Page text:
UC’s attorneys now claim Ernestina Kreutzkamp did not author the letter at all. She did not even read the letter. Murphy wrote it and asked her to sign her name. She obliged.

When laying out his case for the jury, the university’s lead counsel recounted details of what Ernestina revealed in her deposition, and stated plainly that she would be brought to the witness stand to elaborate.

“You’re going to hear her testify in this courtroom,” Eassa said.

The Hall of Justice in San Diego is shown on June 21, 2023. (Zoë Meyers/inewsource)

Murphy’s legal team had its own revelations to announce on day one. The attorneys revealed that two key employees in the UC Office of the President — which oversees all the California campuses in the university system — had personal connections to the law firm the UC system hired to investigate the doctor.

The firm’s lead investigator on Murphy’s case was a personal lawyer for UC’s chief ethics officer on a prior legal issue, Murphy’s attorney told the jury. The lead investigator had also grown familiar with a top UC health attorney when the two tried cases against each other in federal court.

“These folks all know each other,” Quigley said.

The law firm did not disclose any prior connections to UC leadership when asked, according to Quigley. It received $350,000 for the probe, and concluded that Murphy had violated a litany of university policies around his businesses and patient care. inewsource wrote about the findings in 2020.

“You can imagine what the conclusion is,” Quigley went on. “Dr. Murphy, all negative, negative, negative, negative, negative, right? And then they put it into the newspaper for everybody to see.”

“It still boggles my mind.”

All or nothing

One of the monumental tasks facing the jury is deciphering the behavior of UCSD employees with personal and business ties to Murphy.

There’s his brother, Mike Murphy, who was hired to work with the doctor’s research team at the university.

The UC system’s lead attorney asserted in opening statements that Mike Murphy had spent his university-paid hours developing software for PeakLogic — Murphy’s private brain stimulation business — in violation of school policy.

There’s Diana Shapiro, a former chief business officer at PeakLogic who was then hired and paid out of Murphy’s UCSD research fund.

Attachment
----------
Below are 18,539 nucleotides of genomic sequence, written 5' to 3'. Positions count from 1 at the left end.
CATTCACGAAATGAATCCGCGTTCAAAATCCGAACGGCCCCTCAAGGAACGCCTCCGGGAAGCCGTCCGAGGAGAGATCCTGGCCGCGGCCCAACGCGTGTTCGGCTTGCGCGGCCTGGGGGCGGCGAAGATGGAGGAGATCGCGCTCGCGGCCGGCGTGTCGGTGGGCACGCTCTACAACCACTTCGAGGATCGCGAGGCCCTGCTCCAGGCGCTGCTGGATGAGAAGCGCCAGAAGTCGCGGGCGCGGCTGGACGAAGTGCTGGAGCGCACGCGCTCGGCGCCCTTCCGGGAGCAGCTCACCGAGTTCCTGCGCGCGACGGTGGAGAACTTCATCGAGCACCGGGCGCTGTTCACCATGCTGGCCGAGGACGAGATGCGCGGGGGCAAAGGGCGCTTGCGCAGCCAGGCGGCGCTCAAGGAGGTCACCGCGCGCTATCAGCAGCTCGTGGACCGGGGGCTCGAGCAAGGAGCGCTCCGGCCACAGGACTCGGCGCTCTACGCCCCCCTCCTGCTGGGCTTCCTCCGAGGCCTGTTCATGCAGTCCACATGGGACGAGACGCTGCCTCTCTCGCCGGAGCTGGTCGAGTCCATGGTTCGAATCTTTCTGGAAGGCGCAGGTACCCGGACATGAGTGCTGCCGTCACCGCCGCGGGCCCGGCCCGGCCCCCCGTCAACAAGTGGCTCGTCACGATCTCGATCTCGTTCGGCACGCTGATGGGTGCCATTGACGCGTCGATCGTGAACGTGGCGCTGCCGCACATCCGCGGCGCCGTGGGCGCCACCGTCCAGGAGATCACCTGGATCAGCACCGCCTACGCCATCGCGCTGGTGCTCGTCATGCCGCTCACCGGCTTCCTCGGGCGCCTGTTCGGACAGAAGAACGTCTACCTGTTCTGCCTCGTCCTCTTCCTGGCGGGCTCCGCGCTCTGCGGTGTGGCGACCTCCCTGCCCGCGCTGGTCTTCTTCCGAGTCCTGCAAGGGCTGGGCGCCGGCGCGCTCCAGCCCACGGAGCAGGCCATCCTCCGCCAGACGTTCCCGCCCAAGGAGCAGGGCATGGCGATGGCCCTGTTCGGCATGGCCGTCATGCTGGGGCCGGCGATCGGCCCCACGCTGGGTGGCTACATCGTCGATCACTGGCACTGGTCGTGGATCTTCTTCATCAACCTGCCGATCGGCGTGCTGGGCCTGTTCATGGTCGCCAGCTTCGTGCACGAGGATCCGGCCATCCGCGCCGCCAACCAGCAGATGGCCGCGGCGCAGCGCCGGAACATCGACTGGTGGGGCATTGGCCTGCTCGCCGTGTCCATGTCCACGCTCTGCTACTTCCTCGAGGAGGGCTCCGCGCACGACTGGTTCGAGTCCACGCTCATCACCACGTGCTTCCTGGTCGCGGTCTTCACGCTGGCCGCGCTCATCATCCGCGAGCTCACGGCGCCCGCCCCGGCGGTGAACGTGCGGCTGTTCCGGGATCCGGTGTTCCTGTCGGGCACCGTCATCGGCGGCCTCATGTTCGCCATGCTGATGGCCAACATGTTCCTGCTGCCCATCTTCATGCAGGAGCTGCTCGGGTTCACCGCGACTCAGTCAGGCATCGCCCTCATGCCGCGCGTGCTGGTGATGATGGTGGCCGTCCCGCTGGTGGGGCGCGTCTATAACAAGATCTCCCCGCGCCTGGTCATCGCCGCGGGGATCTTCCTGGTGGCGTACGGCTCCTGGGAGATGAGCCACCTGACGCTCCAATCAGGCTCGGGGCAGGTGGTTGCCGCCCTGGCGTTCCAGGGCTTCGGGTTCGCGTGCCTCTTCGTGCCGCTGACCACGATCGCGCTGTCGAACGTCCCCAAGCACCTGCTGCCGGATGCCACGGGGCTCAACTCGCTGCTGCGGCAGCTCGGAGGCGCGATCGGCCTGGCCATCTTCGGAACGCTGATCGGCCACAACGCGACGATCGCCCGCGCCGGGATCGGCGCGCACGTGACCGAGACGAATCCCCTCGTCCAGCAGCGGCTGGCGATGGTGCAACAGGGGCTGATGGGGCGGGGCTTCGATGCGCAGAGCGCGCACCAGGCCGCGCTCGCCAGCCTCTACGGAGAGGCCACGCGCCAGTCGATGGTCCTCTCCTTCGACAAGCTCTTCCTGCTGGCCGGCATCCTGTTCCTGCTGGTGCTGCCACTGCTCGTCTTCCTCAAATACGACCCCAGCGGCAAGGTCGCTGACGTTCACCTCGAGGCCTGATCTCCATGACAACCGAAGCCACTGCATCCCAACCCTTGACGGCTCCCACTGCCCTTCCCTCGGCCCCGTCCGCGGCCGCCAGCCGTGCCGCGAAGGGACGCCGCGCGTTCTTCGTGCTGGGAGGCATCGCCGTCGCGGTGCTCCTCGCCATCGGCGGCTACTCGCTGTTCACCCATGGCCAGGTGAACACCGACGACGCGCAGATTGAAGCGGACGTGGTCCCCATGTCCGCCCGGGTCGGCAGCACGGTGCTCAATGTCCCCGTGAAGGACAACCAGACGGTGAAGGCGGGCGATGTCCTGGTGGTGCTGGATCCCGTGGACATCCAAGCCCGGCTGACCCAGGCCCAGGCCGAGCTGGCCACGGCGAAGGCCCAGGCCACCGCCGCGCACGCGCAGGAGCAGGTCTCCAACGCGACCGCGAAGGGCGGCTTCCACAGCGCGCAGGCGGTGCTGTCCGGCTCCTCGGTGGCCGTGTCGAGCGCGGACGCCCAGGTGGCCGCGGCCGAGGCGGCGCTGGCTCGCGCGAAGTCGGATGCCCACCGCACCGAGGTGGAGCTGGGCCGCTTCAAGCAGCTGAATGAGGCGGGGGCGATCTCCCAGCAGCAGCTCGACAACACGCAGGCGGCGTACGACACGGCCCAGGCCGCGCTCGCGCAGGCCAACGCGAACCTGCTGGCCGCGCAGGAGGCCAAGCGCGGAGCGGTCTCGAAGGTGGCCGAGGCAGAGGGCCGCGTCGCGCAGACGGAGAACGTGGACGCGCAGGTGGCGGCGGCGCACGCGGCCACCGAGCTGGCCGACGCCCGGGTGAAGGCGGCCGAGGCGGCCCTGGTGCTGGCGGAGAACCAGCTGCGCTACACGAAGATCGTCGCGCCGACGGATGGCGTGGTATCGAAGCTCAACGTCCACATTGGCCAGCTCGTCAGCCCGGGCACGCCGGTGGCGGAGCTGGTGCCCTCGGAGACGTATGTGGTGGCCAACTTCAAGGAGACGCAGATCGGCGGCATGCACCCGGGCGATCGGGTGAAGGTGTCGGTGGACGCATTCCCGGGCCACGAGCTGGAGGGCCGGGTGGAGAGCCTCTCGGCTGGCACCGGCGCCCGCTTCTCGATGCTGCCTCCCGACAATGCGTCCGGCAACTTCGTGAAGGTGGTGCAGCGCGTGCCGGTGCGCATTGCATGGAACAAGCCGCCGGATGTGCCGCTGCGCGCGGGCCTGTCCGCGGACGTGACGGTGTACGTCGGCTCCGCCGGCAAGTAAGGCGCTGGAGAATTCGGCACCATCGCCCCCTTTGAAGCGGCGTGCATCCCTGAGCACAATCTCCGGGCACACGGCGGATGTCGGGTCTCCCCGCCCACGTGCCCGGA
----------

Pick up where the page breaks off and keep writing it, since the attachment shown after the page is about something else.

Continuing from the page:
The university contended at trial that Shapiro was hired on Murphy’s recommendation despite having no research experience. It also claimed to possess evidence proving that Shapiro had ignored concerns about untrained technicians using Murphy’s PrTMS technology because of the financial implications.

And then there’s Mike McDermott, the chief health system counsel for UCSD at the time Murphy was trying to get his clinical trials off the ground.

In his opening argument, Murphy’s attorney said McDermott helped the doctor set up his companies “all under the banner of UCSD medical center.”

But according to the university, McDermott was working “on the side” to help the doctor as a favor, since Murphy had provided medical treatment to McDermott’s son for free. UCSD’s lawyers maintain that there is “absolutely no evidence” that Murphy had approval to establish his private businesses.

In one version of the story, McDermott is proof that Murphy went out of his way to seek approval for his outside professional activities. In another, McDermott is another example of Murphy’s attempts to obfuscate the truth.

The biomedical sciences building at the UC San Diego School of Medicine is shown on Feb. 1, 2020. (Zoë Meyers/inewsource)

McDermott will not be testifying live, but his videotaped deposition will be played at trial in the upcoming weeks.

In total, the list of witnesses that could be called to the stand is six pages deep.

Judge James Mangione, stuck with the arduous task of shepherding the trial to completion, brought moments of levity to a courtroom. He joked with the court reporter about the spelling of the Spanish word “comprende” and reassured the jurors that they would not, in fact, have to sit through testimony about all two thousand exhibits sitting in binders to their left.

Several jurors let out audible sighs and giggles of relief.

Mangione periodically asked the attorneys to clarify their statements to help the jury make sense of the mountains of information before them.

“There’s a million facts that they’re now hearing,” Mangione instructed the attorneys. “We all know the facts much better.”